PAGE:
The Wall Street Journal reports today that the United States needs 5.5 million new housing units. That’s a serious backlog. As a nation, we are not building homes quickly enough to keep up with population growth. This is the story behind the soaring prices we hear about in the news. Digging a bit deeper, it could also be a key factor in falling birthrates and adults who continue to live in their parents’ home. So, how do we get serious about building the homes people need? Shouldn’t the market be driving toward an equilibrium?
The market is hot (again), but the shortage is chronic. Part of the problem is undoubtedly zoning, especially in the regions with the greatest demand. In New Jersey, the Mount Laurel doctrine has been a valuable tool since the 1970s, when it established the basic legal principle that zoning is a state action that may not be used to exclude entire classes of state residents from particular communities; to do so is inconsistent with the 1947 New Jersey Constitution. (I simplify, but not too much.) The New Jersey Fair Housing Act, which the state legislature enacted in 1985 to follow the Mount Laurel cases, has helped produce a significant number of regulated affordable units, over the years. Yet Mount Laurel, though based on an exemplary principle, has invited constant political resistance. Its implementation has been obnoxiously complicated. Worse, it does little tangible good for New Jersey residents who don’t fall into the income band for affordable housing — or even many who do, because the demand always outstrips the availability of units.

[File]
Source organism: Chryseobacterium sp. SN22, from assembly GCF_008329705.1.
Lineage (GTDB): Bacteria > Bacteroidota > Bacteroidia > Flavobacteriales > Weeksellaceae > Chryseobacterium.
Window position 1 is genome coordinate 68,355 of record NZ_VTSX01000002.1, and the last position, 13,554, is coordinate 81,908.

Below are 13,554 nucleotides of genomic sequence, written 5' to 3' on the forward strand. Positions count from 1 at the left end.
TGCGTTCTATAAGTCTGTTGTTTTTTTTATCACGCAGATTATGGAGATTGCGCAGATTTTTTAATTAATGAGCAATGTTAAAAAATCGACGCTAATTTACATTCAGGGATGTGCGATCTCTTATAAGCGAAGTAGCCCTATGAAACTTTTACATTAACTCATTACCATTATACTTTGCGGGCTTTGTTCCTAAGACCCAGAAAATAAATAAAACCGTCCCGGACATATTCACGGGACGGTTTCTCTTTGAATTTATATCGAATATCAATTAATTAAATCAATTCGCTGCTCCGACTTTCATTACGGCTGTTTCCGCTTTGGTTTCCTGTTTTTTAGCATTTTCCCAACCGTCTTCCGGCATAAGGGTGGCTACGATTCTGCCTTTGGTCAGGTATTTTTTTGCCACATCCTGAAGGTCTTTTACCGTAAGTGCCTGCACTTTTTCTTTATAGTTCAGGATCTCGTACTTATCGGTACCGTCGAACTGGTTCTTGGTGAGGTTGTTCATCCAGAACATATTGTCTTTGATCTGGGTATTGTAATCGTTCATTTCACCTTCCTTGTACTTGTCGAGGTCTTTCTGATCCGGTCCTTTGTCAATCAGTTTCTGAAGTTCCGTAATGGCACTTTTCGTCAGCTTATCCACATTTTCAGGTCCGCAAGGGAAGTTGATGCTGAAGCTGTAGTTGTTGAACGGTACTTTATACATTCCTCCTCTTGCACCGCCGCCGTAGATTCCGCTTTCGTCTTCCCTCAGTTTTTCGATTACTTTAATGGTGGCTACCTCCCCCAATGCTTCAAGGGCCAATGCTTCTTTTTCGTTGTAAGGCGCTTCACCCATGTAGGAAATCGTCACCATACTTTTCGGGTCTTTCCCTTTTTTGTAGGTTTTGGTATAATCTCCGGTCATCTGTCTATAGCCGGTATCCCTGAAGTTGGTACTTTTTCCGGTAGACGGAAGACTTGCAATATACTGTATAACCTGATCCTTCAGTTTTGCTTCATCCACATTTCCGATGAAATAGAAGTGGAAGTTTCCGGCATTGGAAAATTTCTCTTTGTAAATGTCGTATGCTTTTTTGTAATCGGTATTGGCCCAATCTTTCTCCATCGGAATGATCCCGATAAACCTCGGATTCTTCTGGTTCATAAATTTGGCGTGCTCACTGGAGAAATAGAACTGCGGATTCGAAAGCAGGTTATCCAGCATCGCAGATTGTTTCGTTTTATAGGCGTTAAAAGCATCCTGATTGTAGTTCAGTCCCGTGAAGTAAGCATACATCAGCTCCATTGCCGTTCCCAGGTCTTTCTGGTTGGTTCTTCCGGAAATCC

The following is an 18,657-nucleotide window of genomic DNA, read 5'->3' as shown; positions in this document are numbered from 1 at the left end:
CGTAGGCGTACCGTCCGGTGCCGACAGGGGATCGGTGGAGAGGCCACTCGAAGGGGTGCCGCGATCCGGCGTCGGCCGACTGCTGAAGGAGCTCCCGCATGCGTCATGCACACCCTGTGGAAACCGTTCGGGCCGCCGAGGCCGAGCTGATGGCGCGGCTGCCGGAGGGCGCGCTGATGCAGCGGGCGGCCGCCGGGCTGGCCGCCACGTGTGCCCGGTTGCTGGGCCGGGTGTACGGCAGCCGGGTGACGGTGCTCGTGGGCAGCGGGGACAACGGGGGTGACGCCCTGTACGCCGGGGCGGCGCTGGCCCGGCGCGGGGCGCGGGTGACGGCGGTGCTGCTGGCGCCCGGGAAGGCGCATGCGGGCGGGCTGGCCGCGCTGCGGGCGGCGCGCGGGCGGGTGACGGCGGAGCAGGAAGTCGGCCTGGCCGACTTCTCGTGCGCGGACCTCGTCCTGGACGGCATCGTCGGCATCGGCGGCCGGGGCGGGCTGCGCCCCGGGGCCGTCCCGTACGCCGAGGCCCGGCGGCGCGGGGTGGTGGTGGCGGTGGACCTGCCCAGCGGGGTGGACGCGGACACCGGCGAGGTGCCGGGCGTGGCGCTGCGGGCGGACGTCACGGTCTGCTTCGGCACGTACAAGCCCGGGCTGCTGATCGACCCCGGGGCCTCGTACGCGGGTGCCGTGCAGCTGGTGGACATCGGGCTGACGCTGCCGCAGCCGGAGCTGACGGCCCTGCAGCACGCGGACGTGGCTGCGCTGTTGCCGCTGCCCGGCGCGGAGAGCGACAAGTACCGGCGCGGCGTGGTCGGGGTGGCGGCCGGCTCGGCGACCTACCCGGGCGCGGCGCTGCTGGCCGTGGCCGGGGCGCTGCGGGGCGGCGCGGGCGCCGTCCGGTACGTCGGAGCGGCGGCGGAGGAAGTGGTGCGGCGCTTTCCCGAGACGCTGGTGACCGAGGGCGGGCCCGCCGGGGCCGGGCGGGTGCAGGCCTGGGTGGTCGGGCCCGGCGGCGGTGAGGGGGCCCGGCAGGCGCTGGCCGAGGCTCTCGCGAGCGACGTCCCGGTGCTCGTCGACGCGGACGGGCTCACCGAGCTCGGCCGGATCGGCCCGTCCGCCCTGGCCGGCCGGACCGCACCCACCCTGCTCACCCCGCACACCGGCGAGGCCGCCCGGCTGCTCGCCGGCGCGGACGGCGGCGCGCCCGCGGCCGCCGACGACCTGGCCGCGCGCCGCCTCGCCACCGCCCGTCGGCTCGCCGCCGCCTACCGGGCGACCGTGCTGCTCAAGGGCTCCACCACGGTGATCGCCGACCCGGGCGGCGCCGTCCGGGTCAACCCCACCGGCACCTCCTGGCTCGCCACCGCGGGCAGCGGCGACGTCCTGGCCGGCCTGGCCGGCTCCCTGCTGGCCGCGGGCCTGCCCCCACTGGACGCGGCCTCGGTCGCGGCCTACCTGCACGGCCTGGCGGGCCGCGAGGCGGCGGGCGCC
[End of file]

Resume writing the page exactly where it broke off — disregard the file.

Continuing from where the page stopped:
Yet today, more than four decades after Mount Laurel crystallized the concept of exclusionary zoning, the impacts of a chronic housing shortage reach much further up New Jersey’s socioeconomic hierarchy than they did in 1974, when the first case was argued before the New Jersey Supreme Court. That is, there remains a severe shortage of decent, affordable housing units for poor and working-class people. But there is also a dearth of homes for sale (or rent) at higher price points, in many communities — a bottleneck similar to ones that have formed, to greater or lesser degrees, in other high-cost metropolitan regions throughout the world. Not surprisingly, out-migration continues apace. Yet immigration keeps the overall population going up. Those who stay pay more for less.
So how can this unmet housing need be met? And should housing policy necessarily be bureaucratized, or could it be pursued more effectively by unlocking the private production of more market-built, non-income-regulated units? One concept that the Mount Laurel formulas acknowledge is filtering. That is, older units (often well built!) will become more affordable, through market forces, when newer units are produced quickly enough to soak up a lot of the high-end demand. This is how, for example, poor and working-class people inherited the incredible (if neglected) Art Deco apartments of the Grand Concourse (for a time — they are getting expensive again!).
I believe the next frontier will be a process of artfully (at best) customizing and improving zoning laws. Done wisely, this will foster the construction of market-rate homes that complement our existing neighborhoods while improving land values and strengthening public finances.